Who is watching who?

There is something inherently fascinating about a bunch of people willing to stay in a house, cut off from family and friends, being watched night and day for 100 days, vying for attention from a “boss”. As much as we snicker, smirk and protest the idea, we often spend mindless hours watching them fight, show off, act, pretend, compete, scream, laugh, cry, cook, twiddle their thumbs, loll around...

And therein lies the success of the Bigg Boss format of reality TV shows. It is life playing out in all its colours and all its everydayness — complete with unwashed linen and burnt food, stars and celebs in their pyjamas without make-up, in a house made of candy floss coloured sofas and glass walls, soaked in slugfests and “family” feuds, twists and turns, hurt and pain, plain boredom, madness in many forms...

Bigg Boss Kannada Season 4 has its dedicated following on Colors Kannada TV, where it is edging towards the grand finale of 100 days on January 15. On the 77th day MetroPlus gets a peek into the goings on and behind-the-scenes precision and planning that such a mammoth production brings with it. The huge set in Innovative Film City is a bubble within a fascinating bubble. The contestants still don't know that TN Chief Minister J. Jayalalithaa is dead. Even demonetisation is only a hazy idea they have (the team felt compelled to tell them because they didn't want anyone to lose their money; but no contestant came forward to say they needed their money sorted!)


26bgmdirector   | Photo Credit: mail


The channel’s business head Parameshwar Bhat is also the director of this reality show. “Bigg Boss is a study of human behaviour and people’s response to challenges. One incident can make or kill a character. We create a mini society in there,” he declares. “The 90 minutes that finally go on air each day is the director’s and editor’s interpretation of what happened.” And for those of you who think you haven’t been getting enough, their sister channel Colors Super airs footage that has been dropped from the main episodes.

Controversies, wild card entries, eliminations and re-entries, Twitter wars between Sudeep and a participant’s fans, squabbles and tensions — the season has seen it all. But Parameshwar dismisses any suggestion that the “drama” is scripted. “The only intervention is limited to the tasks handed out by Bigg Boss. Nothing else is induced.” A new element introduced in the show almost sets one person against another by showing them footage of what others have said on set without their knowledge. “That is part of the study. Contestants may fight to get attention; I don't know. But we don't encourage it. Ideally we would not like to interfere at all.”

Who is watching who?

Have contestants, over a period of time, become predictable? Bored even? For a man who almost watches them 24/7, Parameshwar shrewdly observes that while some of them do become predictable, “Bigg Boss is really about the contestants who continue to surprise you. Each of them is here to win, and like in a cricket test match, they pace out their innings,” he grins. “This is as real as reality can get.”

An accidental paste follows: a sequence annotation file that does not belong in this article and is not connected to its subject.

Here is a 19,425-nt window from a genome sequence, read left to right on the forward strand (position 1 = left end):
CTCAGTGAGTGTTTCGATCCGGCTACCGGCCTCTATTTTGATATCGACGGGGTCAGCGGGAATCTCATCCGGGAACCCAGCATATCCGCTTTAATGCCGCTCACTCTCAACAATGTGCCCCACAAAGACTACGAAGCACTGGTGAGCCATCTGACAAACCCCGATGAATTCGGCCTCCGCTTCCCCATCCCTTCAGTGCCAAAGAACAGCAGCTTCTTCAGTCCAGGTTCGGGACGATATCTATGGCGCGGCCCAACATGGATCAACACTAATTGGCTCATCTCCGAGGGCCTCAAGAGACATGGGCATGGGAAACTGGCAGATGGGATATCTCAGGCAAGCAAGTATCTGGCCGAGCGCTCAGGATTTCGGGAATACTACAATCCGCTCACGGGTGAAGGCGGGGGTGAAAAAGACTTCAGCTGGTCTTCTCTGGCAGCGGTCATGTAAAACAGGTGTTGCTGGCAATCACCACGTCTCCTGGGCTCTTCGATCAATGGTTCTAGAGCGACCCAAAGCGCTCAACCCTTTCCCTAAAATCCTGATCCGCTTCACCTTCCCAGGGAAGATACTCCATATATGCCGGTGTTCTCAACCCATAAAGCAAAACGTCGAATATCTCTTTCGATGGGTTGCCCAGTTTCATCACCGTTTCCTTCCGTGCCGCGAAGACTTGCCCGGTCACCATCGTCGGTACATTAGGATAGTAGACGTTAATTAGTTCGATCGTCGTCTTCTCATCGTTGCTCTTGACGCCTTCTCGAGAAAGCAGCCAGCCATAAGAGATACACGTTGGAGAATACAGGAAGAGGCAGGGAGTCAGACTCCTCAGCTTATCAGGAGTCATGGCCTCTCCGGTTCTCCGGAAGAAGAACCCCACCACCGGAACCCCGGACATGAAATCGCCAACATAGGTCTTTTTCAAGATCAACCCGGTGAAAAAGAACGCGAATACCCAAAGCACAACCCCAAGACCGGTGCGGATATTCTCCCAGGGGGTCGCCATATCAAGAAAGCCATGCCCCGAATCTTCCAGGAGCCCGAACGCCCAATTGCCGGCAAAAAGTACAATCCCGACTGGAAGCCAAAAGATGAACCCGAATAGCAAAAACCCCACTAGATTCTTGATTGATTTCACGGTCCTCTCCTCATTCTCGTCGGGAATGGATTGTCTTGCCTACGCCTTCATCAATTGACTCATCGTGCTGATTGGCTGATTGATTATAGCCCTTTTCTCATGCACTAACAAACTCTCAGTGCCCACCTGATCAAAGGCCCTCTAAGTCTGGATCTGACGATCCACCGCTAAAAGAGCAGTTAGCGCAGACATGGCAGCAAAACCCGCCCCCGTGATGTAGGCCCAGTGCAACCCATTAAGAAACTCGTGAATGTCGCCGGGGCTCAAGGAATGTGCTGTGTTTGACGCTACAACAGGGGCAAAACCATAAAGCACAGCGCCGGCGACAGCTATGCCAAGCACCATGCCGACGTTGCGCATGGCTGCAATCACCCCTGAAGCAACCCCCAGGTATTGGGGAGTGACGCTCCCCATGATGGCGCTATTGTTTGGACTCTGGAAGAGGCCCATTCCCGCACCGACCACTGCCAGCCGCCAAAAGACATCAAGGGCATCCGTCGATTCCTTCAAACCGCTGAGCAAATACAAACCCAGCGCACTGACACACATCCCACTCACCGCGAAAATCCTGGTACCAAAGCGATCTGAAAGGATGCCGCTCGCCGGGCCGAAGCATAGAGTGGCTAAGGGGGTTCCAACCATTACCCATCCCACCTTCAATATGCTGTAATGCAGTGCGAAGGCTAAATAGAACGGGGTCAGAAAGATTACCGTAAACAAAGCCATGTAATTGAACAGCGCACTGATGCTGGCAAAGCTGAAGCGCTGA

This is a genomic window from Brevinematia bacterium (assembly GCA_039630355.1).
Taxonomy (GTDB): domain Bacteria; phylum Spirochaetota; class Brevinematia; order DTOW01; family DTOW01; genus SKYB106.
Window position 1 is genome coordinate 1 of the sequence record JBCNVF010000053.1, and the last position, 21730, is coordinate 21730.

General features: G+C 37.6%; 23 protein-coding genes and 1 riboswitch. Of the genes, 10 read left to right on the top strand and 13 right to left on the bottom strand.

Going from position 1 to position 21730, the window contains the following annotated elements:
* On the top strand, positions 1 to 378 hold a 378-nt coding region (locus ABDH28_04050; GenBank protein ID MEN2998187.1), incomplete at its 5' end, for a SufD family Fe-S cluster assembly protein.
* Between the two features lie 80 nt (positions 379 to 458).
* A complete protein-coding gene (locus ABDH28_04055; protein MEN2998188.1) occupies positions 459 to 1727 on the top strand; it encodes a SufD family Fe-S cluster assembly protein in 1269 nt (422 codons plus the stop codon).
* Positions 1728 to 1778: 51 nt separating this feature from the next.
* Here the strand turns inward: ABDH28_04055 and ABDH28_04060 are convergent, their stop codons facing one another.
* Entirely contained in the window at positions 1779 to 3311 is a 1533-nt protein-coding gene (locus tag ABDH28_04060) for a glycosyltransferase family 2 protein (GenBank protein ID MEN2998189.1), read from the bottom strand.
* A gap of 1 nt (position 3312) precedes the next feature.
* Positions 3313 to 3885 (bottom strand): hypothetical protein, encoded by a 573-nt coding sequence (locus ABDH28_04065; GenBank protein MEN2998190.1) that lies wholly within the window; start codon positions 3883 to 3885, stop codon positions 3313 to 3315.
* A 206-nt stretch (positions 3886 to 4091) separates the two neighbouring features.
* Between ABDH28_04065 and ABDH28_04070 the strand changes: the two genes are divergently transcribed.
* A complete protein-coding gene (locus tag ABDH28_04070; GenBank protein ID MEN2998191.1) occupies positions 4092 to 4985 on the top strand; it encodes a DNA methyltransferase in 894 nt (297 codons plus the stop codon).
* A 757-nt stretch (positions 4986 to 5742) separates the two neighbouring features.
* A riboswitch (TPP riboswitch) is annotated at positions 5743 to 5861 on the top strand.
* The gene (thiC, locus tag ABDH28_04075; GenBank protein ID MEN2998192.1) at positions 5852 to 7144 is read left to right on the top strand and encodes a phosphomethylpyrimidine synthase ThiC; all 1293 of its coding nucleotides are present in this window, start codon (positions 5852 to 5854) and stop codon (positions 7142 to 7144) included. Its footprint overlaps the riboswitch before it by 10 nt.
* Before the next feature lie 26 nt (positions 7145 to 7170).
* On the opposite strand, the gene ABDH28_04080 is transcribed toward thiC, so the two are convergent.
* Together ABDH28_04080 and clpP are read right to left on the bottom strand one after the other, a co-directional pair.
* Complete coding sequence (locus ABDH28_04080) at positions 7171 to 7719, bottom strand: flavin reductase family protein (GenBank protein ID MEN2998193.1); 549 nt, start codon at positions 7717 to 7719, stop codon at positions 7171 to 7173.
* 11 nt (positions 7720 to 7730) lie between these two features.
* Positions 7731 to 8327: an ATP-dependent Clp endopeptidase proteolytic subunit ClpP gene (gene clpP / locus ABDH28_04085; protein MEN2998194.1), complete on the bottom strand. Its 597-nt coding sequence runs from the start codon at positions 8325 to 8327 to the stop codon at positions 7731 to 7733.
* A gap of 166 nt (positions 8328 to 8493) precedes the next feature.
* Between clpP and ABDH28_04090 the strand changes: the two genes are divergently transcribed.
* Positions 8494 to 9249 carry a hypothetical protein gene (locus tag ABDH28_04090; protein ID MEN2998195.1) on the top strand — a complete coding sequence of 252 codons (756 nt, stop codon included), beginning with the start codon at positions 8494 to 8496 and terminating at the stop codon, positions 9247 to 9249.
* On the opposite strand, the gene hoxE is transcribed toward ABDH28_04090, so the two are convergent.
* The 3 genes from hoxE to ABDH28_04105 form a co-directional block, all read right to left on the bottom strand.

Where everything is BIG

*There are 55 cameras constantly watching participants in the 15,000 square foot house

*An average of 300 people are working on the set to make the show happen

*The average age of the core creative team of about 70 people is between 24 and 28

*There are two “loggers” on every eight hour shift who record/transcribe every line being said. They “catch” the stories

*Eight editors work non-stop (in shifts) under an editor-in-chief to continuously scan what is being fed by the cameras.

*One story editor is always on the job to watch out for “stories” in the day’s happenings.

*Like in any other job, contestants were put through medical and psychiatric tests, specially to see if they can take on the stress and travails of such a show; candidates have been rejected!

* This weekend, while we go to print, one more from these nine survivors would have been eliminated. Here is the list of survivors from the original 15 — Malavika Avinash, Shalini, “Kirik” Keerthi, Pratham, Karunya Ram, Sheetal Shetty, Bhuvan Ponnanna, Sanjana, Mohan

The house of The Boss

A lush green garden behind tall wooden gates welcomes you to the Boss’s world. Huge blown up stills from his films announce it is Kichcha Sudeep’s territory. The host of Bigg Boss has a comfy space for himself where he spends a night and a day every weekend to do his bit, and shoot for the weekend specials. His life-size photos guard the flatscreen in the large TV room, that opens out into a kitchenette on one side, a small dining area on another, and leads into a more private space off-limits. A fancy star dressing mirror complete with a frame of bulbs forms the entryway of his private space. “Sudeep comes on Friday evenings and goes through the week’s episodes and sometimes looks at unaired footage too, to get an idea of what has been happening,” says director Parameshwar. Sudeep and the director sit together and decide what the Boss is going to ask contestants that week. “He usually doesn't sleep at all on Friday night. At the most he hits the bed by 5.30 am on Saturday and is up for the shoot by 7 a.m.”

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Printable version | Jul 24, 2021 5:11:04 AM |

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